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  6. Marg, frequently it seems like we only talk about who had to wear black and for how long depending on what relative it was who died. Victorian mourning was much more complicated than that. Thanks for reading the post.

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  7. Elisabeth, yes, jet was very popular for mourning jewelry. Did you know that it was mined from driftwood that had been subjected to heat, pressure, and chemical action while resting on the ocean floor? The finest workshops were in Whitby, Yorkshire.

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  8. Colleen, I agree that we are very uncomfortable with death, hence why we focus on the memories of the person's life. I would like to suggest to everyone, however, that funerals aren't about the person who has died, they are for those left behind. Just a thought. :)

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  9. For some odd reason, my Google account profile shows my avatar as my LADY OF ASHES book cover, but every time I post here it comes up with an old book cover. Technology, sheesh! Has anyone else had this problem?

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  10. Fascinating post! What a great look into how the Victorian era mourned!

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  11. I enjoyed this discussion of the comfort Victorians gained from concrete forms of mourning. Lovely!

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  12. Fascinating subject! I just purchased your book on my Nook and can't
    wait to read it. My mother,age 89, recently gave me a necklace she
    claims is real jet beads. I mentioned it to my jeweler when I was having a watch battery replaced and he said he had no idea what jet beads were. I was surprised to say the least. Would like to find out if they are real but am skeptical of taking them anywhere after hearing that remark.

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  13. I work for the state medical examiner's office in Virginia and we frequently get requests from family for "mementos" from their loved one (i.e. a lock of hair or footprints if it's a baby). Of course, we rarely have any requests for pictures and if we do we strongly encourage them to not request them since that's not how you would want to remember them. Very fascinating post; it's interesting to note the changes in how we view death.

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  14. Lara, I wonder if part of the reason we don't do photography now is the artificial nature of what the body looks like after it is embalmed. You can be sure that in a Victorian photograph, the subject has been deceased 24 hours or less. The English Victorians did not generally embalm, although the practice started becoming common in the U.S. during the Civil War.

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  15. A truly educational and fascinating article. Thank you.

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  16. Very interesting indeed! I've had several friends or acquaintances who've lost infant children. I've often thought that the procedures many hospitals encourage for the grieving families would serve us all well...they dress the baby, take pics of the baby, let everyone who wants to hold it, record the family in video sometimes with the baby, etc. Of course all this takes place before the baby's body is taken to the funeral home, hence the peaceful and natural photos as keepsakes.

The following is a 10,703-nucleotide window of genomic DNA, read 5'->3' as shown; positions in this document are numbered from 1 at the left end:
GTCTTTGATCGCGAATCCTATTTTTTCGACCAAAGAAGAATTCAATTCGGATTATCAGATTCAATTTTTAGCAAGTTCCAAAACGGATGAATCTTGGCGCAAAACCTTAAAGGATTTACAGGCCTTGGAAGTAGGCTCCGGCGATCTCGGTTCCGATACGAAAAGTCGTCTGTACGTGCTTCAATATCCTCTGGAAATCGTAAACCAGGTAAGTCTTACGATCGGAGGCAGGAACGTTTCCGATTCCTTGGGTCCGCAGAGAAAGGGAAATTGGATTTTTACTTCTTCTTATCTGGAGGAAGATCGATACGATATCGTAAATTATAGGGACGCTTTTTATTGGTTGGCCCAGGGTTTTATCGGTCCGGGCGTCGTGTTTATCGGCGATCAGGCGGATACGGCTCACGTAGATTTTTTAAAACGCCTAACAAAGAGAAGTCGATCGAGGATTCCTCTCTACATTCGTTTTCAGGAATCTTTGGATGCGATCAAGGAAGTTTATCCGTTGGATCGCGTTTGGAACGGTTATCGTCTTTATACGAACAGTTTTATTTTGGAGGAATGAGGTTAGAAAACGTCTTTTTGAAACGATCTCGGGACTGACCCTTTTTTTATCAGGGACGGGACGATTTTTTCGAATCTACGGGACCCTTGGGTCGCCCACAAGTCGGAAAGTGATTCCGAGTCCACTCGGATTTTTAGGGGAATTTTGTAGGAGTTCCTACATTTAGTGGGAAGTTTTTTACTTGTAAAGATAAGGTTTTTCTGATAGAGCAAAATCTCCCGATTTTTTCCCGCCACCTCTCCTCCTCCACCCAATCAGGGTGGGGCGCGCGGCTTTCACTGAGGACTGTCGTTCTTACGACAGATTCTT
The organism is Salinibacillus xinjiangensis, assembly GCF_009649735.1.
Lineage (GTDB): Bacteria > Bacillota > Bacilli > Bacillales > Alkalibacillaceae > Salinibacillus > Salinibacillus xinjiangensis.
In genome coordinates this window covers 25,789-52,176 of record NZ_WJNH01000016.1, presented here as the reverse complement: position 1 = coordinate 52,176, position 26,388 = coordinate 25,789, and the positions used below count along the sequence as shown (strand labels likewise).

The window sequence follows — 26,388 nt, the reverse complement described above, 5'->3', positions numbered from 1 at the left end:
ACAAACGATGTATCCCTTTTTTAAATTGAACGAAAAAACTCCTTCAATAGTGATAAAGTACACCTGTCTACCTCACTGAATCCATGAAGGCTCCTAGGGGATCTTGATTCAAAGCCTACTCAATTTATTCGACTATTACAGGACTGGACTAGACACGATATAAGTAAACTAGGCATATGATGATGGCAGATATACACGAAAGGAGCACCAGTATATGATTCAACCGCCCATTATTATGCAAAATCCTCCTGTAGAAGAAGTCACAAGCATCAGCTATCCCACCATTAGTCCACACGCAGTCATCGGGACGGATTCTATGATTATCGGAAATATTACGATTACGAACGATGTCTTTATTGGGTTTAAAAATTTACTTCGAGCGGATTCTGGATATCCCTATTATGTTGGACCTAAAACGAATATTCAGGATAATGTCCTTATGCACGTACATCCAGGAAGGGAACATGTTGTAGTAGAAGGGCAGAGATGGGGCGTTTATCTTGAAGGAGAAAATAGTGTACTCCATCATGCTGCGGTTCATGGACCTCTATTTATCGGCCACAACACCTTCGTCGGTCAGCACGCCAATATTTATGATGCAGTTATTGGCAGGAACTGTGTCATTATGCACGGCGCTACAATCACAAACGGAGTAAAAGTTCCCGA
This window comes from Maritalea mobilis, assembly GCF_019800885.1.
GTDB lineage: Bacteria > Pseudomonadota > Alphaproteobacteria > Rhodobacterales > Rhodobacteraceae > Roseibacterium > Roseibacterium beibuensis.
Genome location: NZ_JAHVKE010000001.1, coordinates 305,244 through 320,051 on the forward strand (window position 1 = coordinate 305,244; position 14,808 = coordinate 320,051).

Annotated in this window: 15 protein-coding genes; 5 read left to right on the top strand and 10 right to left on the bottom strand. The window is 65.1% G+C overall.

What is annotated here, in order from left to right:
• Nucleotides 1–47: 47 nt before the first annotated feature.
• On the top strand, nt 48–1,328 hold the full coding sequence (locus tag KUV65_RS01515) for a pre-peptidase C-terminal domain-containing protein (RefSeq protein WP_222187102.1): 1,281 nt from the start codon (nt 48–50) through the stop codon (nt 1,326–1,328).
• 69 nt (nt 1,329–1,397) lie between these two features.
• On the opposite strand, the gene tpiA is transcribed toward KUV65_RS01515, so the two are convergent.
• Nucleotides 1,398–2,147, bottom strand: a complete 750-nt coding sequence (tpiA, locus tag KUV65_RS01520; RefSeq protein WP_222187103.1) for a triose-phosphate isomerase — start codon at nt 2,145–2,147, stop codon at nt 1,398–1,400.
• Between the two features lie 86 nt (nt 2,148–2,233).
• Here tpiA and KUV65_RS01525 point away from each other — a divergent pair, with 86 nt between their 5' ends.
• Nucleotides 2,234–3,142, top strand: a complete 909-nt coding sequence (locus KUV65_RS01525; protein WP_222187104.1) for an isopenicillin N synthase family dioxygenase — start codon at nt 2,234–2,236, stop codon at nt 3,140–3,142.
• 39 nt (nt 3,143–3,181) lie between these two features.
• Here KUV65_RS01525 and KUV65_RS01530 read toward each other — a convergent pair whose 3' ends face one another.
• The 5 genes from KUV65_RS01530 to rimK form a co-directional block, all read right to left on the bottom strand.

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  18. Peppermint, what a wonderful and caring way these hospitals treat beloved children. Thank you for sharing that.

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  19. Tara from MarylandMarch 17, 2013 at 10:53 PM

    Hi Christine;
    I wanted to say that I loved "Lady of Ashes." I thought it was a lovely combination of mystery, adventure, romance, and period trade exposition. Your characters were vivid and well-drawn, and the undertaking and mourning detail was fascinating but never overwhelming. I am hoping for more from Violet Morgan!
    Regarding this post and your novel, I thought I knew much about period mourning but had never heard of pre-death journaling. Thanks for filling me in. I also agree that we as a modern society obscure death too much. My father died shortly after my birth; society clearly just wanted my mother to "move on and get over it" but that isn't her style. While I'm not advocating a return to compulsory mourning garb, I wish there had been more of a way for us to acknowledge our loss over the years since!

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  20. Tara, I'm glad you enjoyed the book. There will be more of Violet. I just wrapped up her next adventure, which should be on the shelves early next year. I am sorry you lost your father before having a chance to know him. Wouldn't it be comforting to have a hair brooch or something of him to help you feel connected to him? Yes, society wants us to just get on with things, and it seems to take away a crucial element of our humanity.